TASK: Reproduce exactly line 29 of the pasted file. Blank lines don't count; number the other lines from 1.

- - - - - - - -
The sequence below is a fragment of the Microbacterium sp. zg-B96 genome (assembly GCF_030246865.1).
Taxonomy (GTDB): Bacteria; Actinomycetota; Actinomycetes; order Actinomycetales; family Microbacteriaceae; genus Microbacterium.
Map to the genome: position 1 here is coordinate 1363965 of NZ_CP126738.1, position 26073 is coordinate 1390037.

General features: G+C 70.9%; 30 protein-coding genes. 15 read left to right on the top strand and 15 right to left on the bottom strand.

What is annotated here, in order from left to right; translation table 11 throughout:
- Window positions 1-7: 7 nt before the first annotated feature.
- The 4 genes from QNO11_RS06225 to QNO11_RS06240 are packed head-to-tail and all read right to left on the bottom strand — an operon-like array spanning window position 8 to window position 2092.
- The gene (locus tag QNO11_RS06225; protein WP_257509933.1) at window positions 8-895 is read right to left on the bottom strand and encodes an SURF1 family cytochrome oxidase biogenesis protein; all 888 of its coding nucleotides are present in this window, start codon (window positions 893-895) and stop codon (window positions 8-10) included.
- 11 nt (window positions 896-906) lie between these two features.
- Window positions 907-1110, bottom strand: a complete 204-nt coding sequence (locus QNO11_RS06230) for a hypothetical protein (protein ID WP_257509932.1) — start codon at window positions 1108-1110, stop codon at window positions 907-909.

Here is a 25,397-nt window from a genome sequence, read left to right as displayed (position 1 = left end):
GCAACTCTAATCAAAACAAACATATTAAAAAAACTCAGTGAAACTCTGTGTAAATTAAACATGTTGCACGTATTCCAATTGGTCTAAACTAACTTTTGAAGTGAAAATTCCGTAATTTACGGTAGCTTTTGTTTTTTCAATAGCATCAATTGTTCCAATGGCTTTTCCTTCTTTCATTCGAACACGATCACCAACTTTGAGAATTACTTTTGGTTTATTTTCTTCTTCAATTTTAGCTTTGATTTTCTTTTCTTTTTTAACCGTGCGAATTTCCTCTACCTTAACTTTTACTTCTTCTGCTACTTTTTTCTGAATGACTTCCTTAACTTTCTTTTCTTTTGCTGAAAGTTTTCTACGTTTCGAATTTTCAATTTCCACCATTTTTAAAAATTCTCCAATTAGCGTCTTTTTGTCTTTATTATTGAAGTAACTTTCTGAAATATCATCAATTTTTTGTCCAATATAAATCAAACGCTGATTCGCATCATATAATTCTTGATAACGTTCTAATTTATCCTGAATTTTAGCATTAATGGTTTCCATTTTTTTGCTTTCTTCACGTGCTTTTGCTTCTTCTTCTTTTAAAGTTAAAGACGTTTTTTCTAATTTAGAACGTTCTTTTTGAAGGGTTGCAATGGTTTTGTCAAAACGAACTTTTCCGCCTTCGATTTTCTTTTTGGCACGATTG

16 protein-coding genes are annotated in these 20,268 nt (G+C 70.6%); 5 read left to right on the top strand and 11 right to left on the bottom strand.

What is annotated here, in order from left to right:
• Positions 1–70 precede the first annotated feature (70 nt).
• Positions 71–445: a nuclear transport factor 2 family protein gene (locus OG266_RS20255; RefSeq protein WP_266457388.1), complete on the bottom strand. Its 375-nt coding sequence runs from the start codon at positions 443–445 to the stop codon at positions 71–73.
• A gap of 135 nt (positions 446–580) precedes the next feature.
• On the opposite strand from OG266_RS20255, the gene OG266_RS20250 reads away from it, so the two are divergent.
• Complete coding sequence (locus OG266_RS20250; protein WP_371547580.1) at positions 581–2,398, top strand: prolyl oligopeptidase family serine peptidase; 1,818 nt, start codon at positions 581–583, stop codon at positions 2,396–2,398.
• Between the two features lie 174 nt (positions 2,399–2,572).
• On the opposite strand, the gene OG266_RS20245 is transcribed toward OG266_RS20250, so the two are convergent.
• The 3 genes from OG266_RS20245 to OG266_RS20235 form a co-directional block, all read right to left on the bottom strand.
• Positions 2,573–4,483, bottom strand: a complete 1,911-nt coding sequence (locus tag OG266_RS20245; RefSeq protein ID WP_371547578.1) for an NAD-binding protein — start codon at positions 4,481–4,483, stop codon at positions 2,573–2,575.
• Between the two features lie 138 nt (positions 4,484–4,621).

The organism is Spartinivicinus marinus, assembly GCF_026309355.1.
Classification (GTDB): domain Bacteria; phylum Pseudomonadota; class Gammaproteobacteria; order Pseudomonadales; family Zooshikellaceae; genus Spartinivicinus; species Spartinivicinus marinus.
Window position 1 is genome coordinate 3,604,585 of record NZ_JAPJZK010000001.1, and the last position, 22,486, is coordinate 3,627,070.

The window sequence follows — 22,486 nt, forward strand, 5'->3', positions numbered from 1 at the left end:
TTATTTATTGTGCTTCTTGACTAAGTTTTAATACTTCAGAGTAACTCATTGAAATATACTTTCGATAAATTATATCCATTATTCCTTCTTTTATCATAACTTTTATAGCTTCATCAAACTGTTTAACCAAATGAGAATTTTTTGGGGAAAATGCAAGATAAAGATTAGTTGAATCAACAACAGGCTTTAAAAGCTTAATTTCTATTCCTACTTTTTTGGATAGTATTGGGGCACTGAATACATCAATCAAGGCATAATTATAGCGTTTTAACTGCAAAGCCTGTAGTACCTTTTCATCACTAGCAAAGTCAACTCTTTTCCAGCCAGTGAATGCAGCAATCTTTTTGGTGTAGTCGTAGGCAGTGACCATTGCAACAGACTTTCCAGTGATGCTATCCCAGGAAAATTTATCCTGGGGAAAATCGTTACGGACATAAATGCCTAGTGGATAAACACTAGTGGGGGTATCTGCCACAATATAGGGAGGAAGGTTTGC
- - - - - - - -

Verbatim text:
TTATTTATTGTGCTTCTTGACTAAGTTTTAATACTTCAGAGTAACTCATTGAAATATACTTTCGATAAATTATATCCATTATTCCTTCTTTTATCATAACTTTTATAGCTTCATCAAACTGTTTAACCAAATGAGAATTTTTTGGGGAAAATGCAAGATAAAGATTAGTTGAATCAACAACAGGCTTTAAAAGCTTAATTTCTATTCCTACTTTTTTGGATAGTATTGGGGCACTGAATACATCAATCAAGGCATAATTATAGCGTTTTAACTGCAAAGCCTGTAGTACCTTTTCATCACTAGCAAAGTCAACTCTTTTCCAGCCAGTGAATGCAGCAATCTTTTTGGTGTAGTCGTAGGCAGTGACCATTGCAACAGACTTTCCAGTGATGCTATCCCAGGAAAATTTATCCTGGGGAAAATCGTTACGGACATAAATGCCTAGTGGATAAACACTAGTGGGGGTATCTGCCACAATATAGGGAGGAAGGTTTGC